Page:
Want to Be Further Convinced to Shift How Your Relationship Handles Finances?! Here’s The Biggest Reward You may never See

When you and your spouse recapture the dreams you’ve been missing for years and begin to focus on making real progress towards your goals not only will you

  • Ignite your hopes.

  • Have excitement about your BUDGET (YES!).

  • See noticeable meaning and progress in your goals.

  • Sleep better at night.

  • Change the dynamic of your relationship.

You will also… change how your children see and relate to money.

You’re time to sit down with your spouse and do this can impact generations to come. I know it sounds exaggerated, but I’ve seen it. I SEE IT OFTEN.

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We pass on our money when we die, but that’s not the only thing our children and grandchildren stand to inherit.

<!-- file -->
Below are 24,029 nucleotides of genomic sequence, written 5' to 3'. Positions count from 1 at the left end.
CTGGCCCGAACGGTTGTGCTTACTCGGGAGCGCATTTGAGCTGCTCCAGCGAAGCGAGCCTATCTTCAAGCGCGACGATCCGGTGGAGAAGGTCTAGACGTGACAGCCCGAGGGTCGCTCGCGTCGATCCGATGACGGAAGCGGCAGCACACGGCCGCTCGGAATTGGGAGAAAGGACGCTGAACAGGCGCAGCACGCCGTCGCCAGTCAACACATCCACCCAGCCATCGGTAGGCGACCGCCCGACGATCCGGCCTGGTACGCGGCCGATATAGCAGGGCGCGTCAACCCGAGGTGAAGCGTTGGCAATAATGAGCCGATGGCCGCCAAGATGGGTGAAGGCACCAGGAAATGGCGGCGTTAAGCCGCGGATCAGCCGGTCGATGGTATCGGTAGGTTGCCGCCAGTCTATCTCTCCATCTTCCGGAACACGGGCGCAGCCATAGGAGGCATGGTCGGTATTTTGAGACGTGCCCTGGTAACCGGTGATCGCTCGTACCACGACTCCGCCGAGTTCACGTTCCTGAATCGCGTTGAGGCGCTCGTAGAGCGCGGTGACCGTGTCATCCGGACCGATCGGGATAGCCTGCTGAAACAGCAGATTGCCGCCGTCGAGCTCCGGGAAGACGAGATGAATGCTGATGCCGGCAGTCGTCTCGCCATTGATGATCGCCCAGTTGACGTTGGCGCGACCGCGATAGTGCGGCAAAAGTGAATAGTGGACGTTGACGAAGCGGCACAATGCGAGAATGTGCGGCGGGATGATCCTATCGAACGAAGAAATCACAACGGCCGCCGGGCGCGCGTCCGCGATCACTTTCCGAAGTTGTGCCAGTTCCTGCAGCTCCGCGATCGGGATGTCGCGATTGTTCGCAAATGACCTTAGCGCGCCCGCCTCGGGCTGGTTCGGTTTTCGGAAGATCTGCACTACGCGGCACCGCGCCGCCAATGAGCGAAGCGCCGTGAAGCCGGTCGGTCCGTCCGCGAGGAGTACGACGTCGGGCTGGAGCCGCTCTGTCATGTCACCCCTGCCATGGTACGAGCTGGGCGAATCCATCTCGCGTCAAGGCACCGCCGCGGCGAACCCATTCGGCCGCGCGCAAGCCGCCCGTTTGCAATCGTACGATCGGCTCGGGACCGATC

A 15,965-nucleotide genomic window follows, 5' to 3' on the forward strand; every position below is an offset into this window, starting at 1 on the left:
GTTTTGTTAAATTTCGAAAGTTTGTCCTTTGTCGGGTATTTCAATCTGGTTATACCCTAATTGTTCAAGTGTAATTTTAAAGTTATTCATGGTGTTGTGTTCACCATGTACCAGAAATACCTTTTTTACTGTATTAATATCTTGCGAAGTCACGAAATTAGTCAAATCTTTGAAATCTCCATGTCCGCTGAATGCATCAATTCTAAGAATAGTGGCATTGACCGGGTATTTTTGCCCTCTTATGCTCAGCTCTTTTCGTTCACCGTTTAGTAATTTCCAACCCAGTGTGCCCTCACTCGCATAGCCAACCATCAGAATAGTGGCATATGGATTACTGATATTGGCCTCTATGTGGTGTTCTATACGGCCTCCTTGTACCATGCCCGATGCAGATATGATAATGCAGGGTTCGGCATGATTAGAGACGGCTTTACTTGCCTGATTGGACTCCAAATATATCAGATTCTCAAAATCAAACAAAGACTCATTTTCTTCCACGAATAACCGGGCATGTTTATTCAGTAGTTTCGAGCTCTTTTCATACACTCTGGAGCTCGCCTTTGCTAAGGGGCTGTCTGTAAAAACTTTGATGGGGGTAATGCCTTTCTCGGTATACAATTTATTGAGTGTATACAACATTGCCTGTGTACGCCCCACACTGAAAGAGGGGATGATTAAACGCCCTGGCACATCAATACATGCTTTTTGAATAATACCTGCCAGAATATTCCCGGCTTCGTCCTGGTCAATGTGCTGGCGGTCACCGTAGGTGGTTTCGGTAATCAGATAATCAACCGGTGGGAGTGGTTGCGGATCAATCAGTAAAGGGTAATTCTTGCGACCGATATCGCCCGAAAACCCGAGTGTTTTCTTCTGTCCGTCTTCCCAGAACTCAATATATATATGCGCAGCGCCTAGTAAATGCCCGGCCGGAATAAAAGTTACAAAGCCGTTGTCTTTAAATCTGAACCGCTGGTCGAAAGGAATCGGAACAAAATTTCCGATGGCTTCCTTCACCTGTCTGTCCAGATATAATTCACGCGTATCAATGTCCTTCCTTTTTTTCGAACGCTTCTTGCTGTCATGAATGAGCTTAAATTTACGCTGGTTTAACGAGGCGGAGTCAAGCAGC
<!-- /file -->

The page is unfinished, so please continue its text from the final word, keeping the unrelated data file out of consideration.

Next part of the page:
Our children see how we relate to money, how we talk about money, how we idolize it, how we leverage it, or how it allows us to come together and be united towards something we believe in and that is deeply impactful.

Children are sponges who absorb everything around them. It’s the truth. If you and your spouse constantly fight about money, those arguments are absorbed by your children and will impact their financial relationships in adulthood.

Here’s another piece of Dr. Phil knowledge: your relationship with money is likely similar to your parents’ relationship with money.

Want to have another deep conversation with your significant other? (Warning: You may need to schedule a babysitter, this one will open up the gates.) Ask them about how their parent’s relationship with money influences how they approach their finances.


a goal to have the biggest bank account is fine, but if you adjust your goals to focus on your dreams and how you’re going to get there, you will discover a life-giving intentionality with your money.